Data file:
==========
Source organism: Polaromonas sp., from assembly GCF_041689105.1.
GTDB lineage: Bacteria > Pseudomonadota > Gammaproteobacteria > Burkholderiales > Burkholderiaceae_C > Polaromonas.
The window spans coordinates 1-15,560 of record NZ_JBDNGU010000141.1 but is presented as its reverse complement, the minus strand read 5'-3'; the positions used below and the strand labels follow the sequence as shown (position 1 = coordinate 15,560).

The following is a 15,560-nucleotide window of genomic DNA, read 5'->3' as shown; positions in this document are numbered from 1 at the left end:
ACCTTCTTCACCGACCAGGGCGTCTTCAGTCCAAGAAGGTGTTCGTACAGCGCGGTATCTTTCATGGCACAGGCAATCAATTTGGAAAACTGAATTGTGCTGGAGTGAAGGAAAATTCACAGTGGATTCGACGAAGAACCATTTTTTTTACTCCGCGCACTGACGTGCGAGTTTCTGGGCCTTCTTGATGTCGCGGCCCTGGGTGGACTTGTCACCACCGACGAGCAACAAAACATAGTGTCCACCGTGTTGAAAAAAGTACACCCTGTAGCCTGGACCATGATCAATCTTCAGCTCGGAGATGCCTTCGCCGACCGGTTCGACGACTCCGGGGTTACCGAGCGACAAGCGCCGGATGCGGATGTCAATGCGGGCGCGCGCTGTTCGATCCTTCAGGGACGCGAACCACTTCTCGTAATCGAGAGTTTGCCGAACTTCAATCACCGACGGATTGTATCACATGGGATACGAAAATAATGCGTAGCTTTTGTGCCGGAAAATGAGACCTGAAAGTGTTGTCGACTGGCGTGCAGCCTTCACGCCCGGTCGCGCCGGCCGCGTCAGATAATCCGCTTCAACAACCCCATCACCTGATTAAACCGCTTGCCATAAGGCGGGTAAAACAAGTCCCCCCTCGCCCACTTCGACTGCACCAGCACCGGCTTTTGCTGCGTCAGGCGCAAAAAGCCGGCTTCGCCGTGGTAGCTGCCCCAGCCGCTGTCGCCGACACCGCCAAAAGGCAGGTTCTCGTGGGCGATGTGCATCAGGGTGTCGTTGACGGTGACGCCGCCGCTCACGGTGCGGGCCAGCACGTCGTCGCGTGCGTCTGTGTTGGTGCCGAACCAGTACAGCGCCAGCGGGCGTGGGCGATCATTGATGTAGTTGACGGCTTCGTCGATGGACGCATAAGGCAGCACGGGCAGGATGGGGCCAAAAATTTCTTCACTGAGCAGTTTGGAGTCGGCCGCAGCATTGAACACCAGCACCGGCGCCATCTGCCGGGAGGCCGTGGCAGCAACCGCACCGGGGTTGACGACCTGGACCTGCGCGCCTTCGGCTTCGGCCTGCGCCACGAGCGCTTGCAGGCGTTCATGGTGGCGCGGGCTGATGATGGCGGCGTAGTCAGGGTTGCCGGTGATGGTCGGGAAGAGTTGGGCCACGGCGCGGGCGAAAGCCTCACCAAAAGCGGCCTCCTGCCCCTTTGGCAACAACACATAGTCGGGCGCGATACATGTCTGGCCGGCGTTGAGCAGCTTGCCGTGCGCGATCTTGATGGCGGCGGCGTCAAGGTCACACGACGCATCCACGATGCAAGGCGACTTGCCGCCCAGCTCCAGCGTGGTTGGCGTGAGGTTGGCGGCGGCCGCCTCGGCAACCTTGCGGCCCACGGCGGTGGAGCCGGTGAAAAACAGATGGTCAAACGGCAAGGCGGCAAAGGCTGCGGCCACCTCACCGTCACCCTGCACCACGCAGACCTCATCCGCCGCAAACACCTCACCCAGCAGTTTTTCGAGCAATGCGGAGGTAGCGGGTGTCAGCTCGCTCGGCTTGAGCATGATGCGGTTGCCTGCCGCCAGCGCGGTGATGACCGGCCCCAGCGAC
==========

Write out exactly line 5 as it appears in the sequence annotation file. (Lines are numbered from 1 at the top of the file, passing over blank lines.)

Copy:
ACCTTCTTCACCGACCAGGGCGTCTTCAGTCCAAGAAGGTGTTCGTACAGCGCGGTATCTTTCATGGCACAGGCAATCAATTTGGAAAACTGAATTGTGCTGGAGTGAAGGAAAATTCACAGTGGATTCGACGAAGAACCATTTTTTTTACTCCGCGCACTGACGTGCGAGTTTCTGGGCCTTCTTGATGTCGCGGCCCTGGGTGGACTTGTCACCACCGACGAGCAACAAAACATAGTGTCCACCGTGTTGAAAAAAGTACACCCTGTAGCCTGGACCATGATCAATCTTCAGCTCGGAGATGCCTTCGCCGACCGGTTCGACGACTCCGGGGTTACCGAGCGACAAGCGCCGGATGCGGATGTCAATGCGGGCGCGCGCTGTTCGATCCTTCAGGGACGCGAACCACTTCTCGTAATCGAGAGTTTGCCGAACTTCAATCACCGACGGATTGTATCACATGGGATACGAAAATAATGCGTAGCTTTTGTGCCGGAAAATGAGACCTGAAAGTGTTGTCGACTGGCGTGCAGCCTTCACGCCCGGTCGCGCCGGCCGCGTCAGATAATCCGCTTCAACAACCCCATCACCTGATTAAACCGCTTGCCATAAGGCGGGTAAAACAAGTCCCCCCTCGCCCACTTCGACTGCACCAGCACCGGCTTTTGCTGCGTCAGGCGCAAAAAGCCGGCTTCGCCGTGGTAGCTGCCCCAGCCGCTGTCGCCGACACCGCCAAAAGGCAGGTTCTCGTGGGCGATGTGCATCAGGGTGTCGTTGACGGTGACGCCGCCGCTCACGGTGCGGGCCAGCACGTCGTCGCGTGCGTCTGTGTTGGTGCCGAACCAGTACAGCGCCAGCGGGCGTGGGCGATCATTGATGTAGTTGACGGCTTCGTCGATGGACGCATAAGGCAGCACGGGCAGGATGGGGCCAAAAATTTCTTCACTGAGCAGTTTGGAGTCGGCCGCAGCATTGAACACCAGCACCGGCGCCATCTGCCGGGAGGCCGTGGCAGCAACCGCACCGGGGTTGACGACCTGGACCTGCGCGCCTTCGGCTTCGGCCTGCGCCACGAGCGCTTGCAGGCGTTCATGGTGGCGCGGGCTGATGATGGCGGCGTAGTCAGGGTTGCCGGTGATGGTCGGGAAGAGTTGGGCCACGGCGCGGGCGAAAGCCTCACCAAAAGCGGCCTCCTGCCCCTTTGGCAACAACACATAGTCGGGCGCGATACATGTCTGGCCGGCGTTGAGCAGCTTGCCGTGCGCGATCTTGATGGCGGCGGCGTCAAGGTCACACGACGCATCCACGATGCAAGGCGACTTGCCGCCCAGCTCCAGCGTGGTTGGCGTGAGGTTGGCGGCGGCCGCCTCGGCAACCTTGCGGCCCACGGCGGTGGAGCCGGTGAAAAACAGATGGTCAAACGGCAAGGCGGCAAAGGCTGCGGCCACCTCACCGTCACCCTGCACCACGCAGACCTCATCCGCCGCAAACACCTCACCCAGCAGTTTTTCGAGCAATGCGGAGGTAGCGGGTGTCAGCTCGCTCGGCTTGAGCATGATGCGGTTGCCTGCCGCCAGCGCGGTGATGACCGGCCCCAGCGAC